I, Hollywood

Over on his journal, science fiction writer Bill Shunn has got himself worked up on principle over the I, Robot movie, which is based on the Issac Asimov book of the same name roughly in the way a store-brand grape soda is based on an actual grape. Shunn is personally boycotting the film and thinks you should too, although with I, Robot pulling down a $52 million opening weekend, his boycott will have to play as a moral victory rather than an economic one.

I respect Shunn’s position (and like him as a writer, which is always nice too), but am not the principled purist he is. I went and saw the film on Friday, and I had quite a bit of fun with it; it was put together well (which means it moved quickly enough not to let one dwell on plot holes), it looked great, and it had just enough pathos in the form of the self-aware robot to be a bit smarter than the average loud summer film. In terms of Will Smith summer SF films, it was not as good as Men in Black, but better than MIB II, Independence Day and (shudder) Wild Wild West. Among director Alex Proyas’ work, it’s the least distinguished that I’ve seen (I haven’t seen his Garage Days), but given the film is a hit, he’s now got a chance to make more quirky films to re-establish his cred with the goth geeks. Overall, I give the film a “B-.”

However, as a longtime professional observer of the film industry, I also went into the theater unburdened the illusion that the film would have anything at all to do with Issac Asimov’s robot stories. This is a Hollywood motion picture, after all; nothing is sacred, least of all original texts, and least of all this particular case, since to my understanding the project initially started as an unrelated science fiction story about robots, onto which the I, Robot brand name was grafted as the rights to the property became available. In other words, this was a vaguely cynical exercise on the part of the filmmakers, at least as regards Asimov’s work.

And, of course, this is SOP for Hollywood. Allow me to put on my pontificating hat here and tell you an obvious truth: Hollywood doesn’t care about source material. When a major movie studio buys a novel (or in this case, a collection of stories) to adapt into a film, it stops being material of a fixed nature; it becomes suddenly fluid, and you’ll find vast chunks of the book sliding out, getting rearranged or simply being ignored for the expediencies of the filmmakers and the studio. Let me make it even more clear: It is a rare book that makes it through the film adaptation process without great violence being done to it.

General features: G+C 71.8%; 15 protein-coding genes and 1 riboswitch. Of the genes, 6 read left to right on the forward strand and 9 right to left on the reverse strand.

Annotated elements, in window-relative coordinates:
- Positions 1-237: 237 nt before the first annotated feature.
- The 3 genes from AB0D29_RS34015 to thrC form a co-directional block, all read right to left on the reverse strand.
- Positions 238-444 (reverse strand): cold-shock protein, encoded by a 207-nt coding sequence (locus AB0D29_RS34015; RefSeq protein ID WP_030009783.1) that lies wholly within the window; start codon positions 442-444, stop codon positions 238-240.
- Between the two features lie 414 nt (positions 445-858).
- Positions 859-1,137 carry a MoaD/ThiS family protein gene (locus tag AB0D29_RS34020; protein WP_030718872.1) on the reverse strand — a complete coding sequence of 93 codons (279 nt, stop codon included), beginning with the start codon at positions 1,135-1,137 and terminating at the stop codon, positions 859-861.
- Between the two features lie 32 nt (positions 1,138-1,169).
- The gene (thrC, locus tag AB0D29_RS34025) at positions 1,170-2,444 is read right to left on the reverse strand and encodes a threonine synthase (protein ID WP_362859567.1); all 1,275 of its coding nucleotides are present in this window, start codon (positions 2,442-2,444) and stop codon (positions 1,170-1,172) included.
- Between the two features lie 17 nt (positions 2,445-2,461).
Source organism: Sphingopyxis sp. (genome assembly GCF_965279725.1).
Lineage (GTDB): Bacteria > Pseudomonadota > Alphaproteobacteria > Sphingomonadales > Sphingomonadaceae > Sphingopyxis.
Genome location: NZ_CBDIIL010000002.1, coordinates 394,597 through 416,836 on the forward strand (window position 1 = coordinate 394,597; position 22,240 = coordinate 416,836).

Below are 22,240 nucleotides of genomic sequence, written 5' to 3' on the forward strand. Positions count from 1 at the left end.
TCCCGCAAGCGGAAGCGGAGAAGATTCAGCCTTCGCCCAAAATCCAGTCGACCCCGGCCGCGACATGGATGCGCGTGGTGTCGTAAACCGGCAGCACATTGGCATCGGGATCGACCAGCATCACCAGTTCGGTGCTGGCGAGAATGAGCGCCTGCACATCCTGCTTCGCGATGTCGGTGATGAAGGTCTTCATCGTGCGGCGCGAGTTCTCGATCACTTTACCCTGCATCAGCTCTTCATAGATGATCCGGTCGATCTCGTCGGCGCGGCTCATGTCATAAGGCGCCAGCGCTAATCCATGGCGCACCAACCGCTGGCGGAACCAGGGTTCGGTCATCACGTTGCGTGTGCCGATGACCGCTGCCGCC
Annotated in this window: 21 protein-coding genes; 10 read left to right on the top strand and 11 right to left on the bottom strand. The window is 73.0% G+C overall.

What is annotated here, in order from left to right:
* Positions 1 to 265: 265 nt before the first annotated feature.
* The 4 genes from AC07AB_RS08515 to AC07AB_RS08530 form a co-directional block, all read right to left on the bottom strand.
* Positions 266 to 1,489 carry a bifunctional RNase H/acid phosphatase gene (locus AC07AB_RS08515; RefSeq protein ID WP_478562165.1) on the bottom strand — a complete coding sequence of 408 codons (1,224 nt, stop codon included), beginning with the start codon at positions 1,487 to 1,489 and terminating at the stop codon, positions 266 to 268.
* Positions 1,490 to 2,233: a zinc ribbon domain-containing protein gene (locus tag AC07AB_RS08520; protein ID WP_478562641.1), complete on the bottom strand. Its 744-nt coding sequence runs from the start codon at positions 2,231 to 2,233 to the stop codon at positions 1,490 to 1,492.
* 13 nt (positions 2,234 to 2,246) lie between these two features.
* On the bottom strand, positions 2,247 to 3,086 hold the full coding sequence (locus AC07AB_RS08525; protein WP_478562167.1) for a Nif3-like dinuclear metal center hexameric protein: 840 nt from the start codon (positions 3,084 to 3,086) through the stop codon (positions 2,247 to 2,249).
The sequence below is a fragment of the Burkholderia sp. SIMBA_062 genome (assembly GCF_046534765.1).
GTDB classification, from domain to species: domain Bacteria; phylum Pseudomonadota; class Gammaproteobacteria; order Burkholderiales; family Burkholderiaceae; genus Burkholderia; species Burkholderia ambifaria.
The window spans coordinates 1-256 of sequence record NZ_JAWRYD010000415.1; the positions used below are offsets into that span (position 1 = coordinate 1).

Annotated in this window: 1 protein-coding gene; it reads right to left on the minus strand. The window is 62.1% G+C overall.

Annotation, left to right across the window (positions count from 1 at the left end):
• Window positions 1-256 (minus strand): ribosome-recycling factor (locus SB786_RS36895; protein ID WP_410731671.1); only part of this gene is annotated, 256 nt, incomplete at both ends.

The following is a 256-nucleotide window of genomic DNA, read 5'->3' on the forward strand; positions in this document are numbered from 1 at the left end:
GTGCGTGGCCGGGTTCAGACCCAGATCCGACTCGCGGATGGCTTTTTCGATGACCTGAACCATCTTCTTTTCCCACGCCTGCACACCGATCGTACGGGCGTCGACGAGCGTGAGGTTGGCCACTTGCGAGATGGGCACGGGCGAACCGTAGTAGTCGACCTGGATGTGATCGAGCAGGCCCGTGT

And this is not always a bad thing. I think some of the most successful literary-to-film transfers have been ones in which Hollywood does what Hollywood does — substantially guts and reworks the source material to adapt it to the needs of the filmmakers. The obvious example here is Blade Runner, which is of course a mightily reworked version of Do Androids Dream of Electric Sheep? by Philip K Dick. It’s entirely possible a filmed version that is more faithful to the original novel could have been made; on the other hand, Blade Runner is excellent. It’s a fair trade.

(This is not to suggest I, Robot, the film, is on par with Blade Runner. It’s not; as divergent as Blade Runner is from Electric Sheep, it shares the book’s primary narrative themes, whereas mostly what I, Robot shares with Asimov’s work is robots, and the use of the Three Laws of Robotics as a plot device. But it is to say that in theory, and sometimes in practice, Hollywood’s habit of gutting source material and reworking it is not inherently bad.)

Conversely, movies which follow their books to a greater or lesser degree (changing chunks here and there but still showing the recognizable plot lines of their literary progenitors) are not necessarily doing the books any favors: Hollywood appropriation of literary SF in this way often ends pretty badly, and the video stores are littered with the wreckage to prove it: Dune. The Puppet Masters. Starship Troopers, which I must confess I enjoy personally but which I know Heinlein fans throw their hands up in horror over (Poor Heinlein has yet to have a good film made from his work). And let’s not forget Bicentennial Man, as long as we’re on the subject of Asimov. There are books which do make the transfer substantially unmolested — I think the adaptation of Carl Sagan’s Contact is a good example — but they are rarer than not.

I readily grant that it’s very likely a movie version that was more faithful to Asimov’s ideas could have been made (Shunn directs folks to an unproduced screenplay, written by Harlan Ellison and Asimov himself), and possibly should be made. But it wasn’t and hasn’t, for whatever reasons. C’est la Hollywood. I’m not necessarily going to take it out on this version because of it, especially if this version has the imprimatur of the Asimov estate. And in any event, I, Robot the book remains in its unmolested state, and as of this writing is #40 on the Amazon.com sales list, a height I doubt it, now over a half-century old, would have achieved without Hollywood’s unsubtle violations. If a new generation of readers use this movie as an entry point to access Asimov the writer and other science fiction writers, well, speaking as a science fiction writer, I can live with that.

1 Comments on “I, Hollywood”

  1. Bunch of stuff

    – Why writing a book is a bad idea. (Via Teresa – Satellite Internet Sucks – “Over on his journal, science fiction writer Bill Shunn has got himself worked up on principle over the I, Robot movie, which is based…